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Myrtle Potter is no stranger to overcoming adversity. As CEO of Sumitovant Biopharma, she has used her entrepreneurship, determination, and inclusive attitude to help her persevere and achieve her highest goals while overseeing five companies—Myovant, Urovant, Enzyvant, Altavant, and Spirovant.
As a child, Myrtle Potter acquired a fascination with health and medicine from her father, who was a medic in the army.He was the family’s first responder; “I was really intrigued by all the things I saw him do,” she says. “He even delivered my baby sister on the side of the road when my parents didn’t make it to the hospital in time.” Potter also loved watching Perry Mason on TV. So much so, she decided she wanted to be a trial lawyer. But when she enrolled at the University of Chicago to study political science, she found that she liked her part-time job as a ward secretary at the university hospital more than she liked her studies. Working on the inpatient floor, she was thrilled to be on the medical team. She worked Saturdays and Sundays, getting up at 5:30 a.m. or 6 a.m. even after late socializing with classmates the night before. “That’s how much I loved the job,” she says.
Meanwhile, she was less and less attracted to the idea of pursuing law as a career. “I would’ve been a horrible lawyer,” she says now. “I didn’t wake up every day thinking, ‘Oh, I just can’t wait to look at another law book.’” She completed her studies in political science, but after graduating in 1980, she focused on securing interviews with drug firms and hospital supply companies. She got her first job at Procter & Gamble, selling adult disposable briefs to nursing homes and hospitals in Wisconsin and Michigan. In 1982, Potter started her biopharma career at Merck, where she would stay for 14 years. There, she led the commercialization of Prilosec, the industry’s first $5 billion drug. She also started the company Astra/Merck, which, through a series of transactions, became a part of the company that operates as AstraZeneca today. After rising to the position of vice president, Northeast Region Business Group, US Human Health, Potter left Merck in 1996 to join Bristol Myers Squibb and would soon be named president of its US cardiovascular/metabolic business. Under her leadership, that group became the largest, fastest growing, and most profitable of all BMS units. In 2000, she was recruited to Genentech as chief operating officer; in 2004, she became the company’s president of commercial operations. “I’m really proud of the fact that when I was at Genentech—at a pivotal time in its history—I led the company through 19 of 20 record quarters of consecutive sales and earnings growth,” she tells Pharm Exec. “The only quarter I missed was the quarter when I first joined.”
Potter looked set for a long career on the top team at Genentech. But then came a twist of fate. In her free time, she rode horses competitively. One day in 2004, as she was getting ready for a show on an unfamiliar horse, she misjudged the distance of a jump as she was testing the course. “I came flying off the horse from about eight feet in the air and crashed down squarely on my right shoulder.” She tore her rotator cuff and sheared off 80% of the cartilage in the joint. “I’m fortunate that I didn’t break my neck,” she says. But after a couple of surgeries, she developed serious scar tissue and, without knowing it at the time, she was “deathly allergic” to the medication she was given to treat it. Her kidneys, lungs, and liver started to fail. “To cut a long story short,” she says, stoically, “it took a while to get me diagnosed, and it certainly took me a while to recover.”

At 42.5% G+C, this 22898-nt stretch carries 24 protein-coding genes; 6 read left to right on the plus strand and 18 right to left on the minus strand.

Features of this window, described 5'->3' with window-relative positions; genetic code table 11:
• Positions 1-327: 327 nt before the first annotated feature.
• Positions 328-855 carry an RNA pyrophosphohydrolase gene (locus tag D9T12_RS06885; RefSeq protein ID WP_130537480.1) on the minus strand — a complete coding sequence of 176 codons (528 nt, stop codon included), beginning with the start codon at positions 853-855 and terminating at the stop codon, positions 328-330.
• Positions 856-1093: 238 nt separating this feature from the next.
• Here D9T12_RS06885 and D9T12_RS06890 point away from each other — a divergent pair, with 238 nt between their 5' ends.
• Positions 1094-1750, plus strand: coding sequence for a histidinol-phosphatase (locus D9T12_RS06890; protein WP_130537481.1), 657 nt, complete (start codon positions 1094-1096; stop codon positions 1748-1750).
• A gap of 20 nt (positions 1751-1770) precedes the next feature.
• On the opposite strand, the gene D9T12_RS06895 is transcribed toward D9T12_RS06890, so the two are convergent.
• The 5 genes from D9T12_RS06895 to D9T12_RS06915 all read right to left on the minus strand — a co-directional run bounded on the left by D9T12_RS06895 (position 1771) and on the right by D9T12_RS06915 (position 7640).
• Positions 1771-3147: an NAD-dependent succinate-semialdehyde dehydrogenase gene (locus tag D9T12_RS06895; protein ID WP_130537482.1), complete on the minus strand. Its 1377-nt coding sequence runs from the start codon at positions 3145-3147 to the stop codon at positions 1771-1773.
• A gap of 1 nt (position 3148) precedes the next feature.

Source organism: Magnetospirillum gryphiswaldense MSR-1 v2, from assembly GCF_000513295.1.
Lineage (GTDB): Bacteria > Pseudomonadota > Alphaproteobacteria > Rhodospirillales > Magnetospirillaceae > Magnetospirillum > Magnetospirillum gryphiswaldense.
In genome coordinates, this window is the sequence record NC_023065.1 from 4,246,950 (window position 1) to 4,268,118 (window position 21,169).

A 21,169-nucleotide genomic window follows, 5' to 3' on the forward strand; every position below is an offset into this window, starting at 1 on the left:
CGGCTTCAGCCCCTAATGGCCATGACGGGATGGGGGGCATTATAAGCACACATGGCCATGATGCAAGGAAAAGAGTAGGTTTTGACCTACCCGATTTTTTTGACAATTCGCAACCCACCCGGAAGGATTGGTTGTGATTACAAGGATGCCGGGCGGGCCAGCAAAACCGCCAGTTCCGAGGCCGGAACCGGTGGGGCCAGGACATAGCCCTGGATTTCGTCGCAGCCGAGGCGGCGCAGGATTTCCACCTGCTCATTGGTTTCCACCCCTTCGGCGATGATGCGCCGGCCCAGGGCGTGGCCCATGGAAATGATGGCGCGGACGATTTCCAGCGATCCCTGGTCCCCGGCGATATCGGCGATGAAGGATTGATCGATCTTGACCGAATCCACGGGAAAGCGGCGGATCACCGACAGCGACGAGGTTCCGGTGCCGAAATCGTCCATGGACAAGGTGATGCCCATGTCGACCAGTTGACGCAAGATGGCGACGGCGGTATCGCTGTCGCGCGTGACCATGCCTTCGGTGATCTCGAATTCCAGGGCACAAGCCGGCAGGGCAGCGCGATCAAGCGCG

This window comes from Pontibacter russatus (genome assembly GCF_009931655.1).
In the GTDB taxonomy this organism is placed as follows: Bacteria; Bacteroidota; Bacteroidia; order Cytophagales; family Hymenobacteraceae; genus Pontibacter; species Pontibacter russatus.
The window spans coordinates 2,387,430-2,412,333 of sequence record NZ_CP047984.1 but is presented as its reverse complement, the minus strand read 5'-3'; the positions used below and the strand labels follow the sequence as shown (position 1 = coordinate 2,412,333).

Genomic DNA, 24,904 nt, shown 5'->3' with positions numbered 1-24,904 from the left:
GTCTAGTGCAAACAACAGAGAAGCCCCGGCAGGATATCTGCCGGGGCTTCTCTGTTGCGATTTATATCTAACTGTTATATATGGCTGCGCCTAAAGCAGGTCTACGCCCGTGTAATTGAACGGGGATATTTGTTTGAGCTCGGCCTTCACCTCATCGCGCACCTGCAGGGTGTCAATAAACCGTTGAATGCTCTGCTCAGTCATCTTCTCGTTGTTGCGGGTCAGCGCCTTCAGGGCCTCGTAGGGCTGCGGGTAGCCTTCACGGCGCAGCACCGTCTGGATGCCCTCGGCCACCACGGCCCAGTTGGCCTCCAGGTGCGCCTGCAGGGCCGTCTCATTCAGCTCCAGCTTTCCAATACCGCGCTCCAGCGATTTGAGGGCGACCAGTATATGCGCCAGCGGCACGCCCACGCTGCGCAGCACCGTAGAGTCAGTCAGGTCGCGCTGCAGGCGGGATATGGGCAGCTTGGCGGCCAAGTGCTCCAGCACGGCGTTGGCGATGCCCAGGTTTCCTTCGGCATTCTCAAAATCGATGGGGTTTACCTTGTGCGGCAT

When she did recover, Potter wondered what to do next. She could have gone back to Genentech, but she had left things in very good shape there; she didn’t want to upset the dynamics of the leadership team now in place. Instead, she became excited about the prospect of taking her expertise on driving value in the pharma industry “and building a business around it, with the ability to touch more than one company.” So, in 2005, she launched Myrtle Potter & Company to advise public and private firms in the life sciences industry. The company quickly became successful. It still operates today; among its clients have been some of pharma’s most prominent organizations. “I’d never have thought about becoming an entrepreneur, but I loved running my company and did it for many years, until 2018,” Potter tells Pharm Exec. During that time, she had opportunities to leave the business and take up leading positions at major firms, but, she says, “nothing really intrigued me until I got a call from Roivant and was really taken by the business model.”
Founded in 2014, Roivant focuses on applying technology to drug development and on building subsidiary biotech and healthcare technology companies. “I really was impressed with the technology platforms they were developing,” explains Potter. “The confluence of business and technology was extremely interesting to me. It’s what got me to say, in July 2018, ‘I’m going to let my business be run by others, and I’m going to New York to play on the front lines again.’” Potter was recruited to Roivant as Vant operating chair, and in this role served on the boards of nine biopharma companies in the Roivant family, including rare enzyme deficiency company Enzyvant; women’s health and prostate cancer company Myovant; pulmonary arterial hypertension company Altavant Sciences; gene therapy company Spirovant; and urology company Urovant Sciences. In this role, Potter oversaw the testing of more than 30 investigational drugs and 11 therapeutic areas in over 50 clinical trials around the world.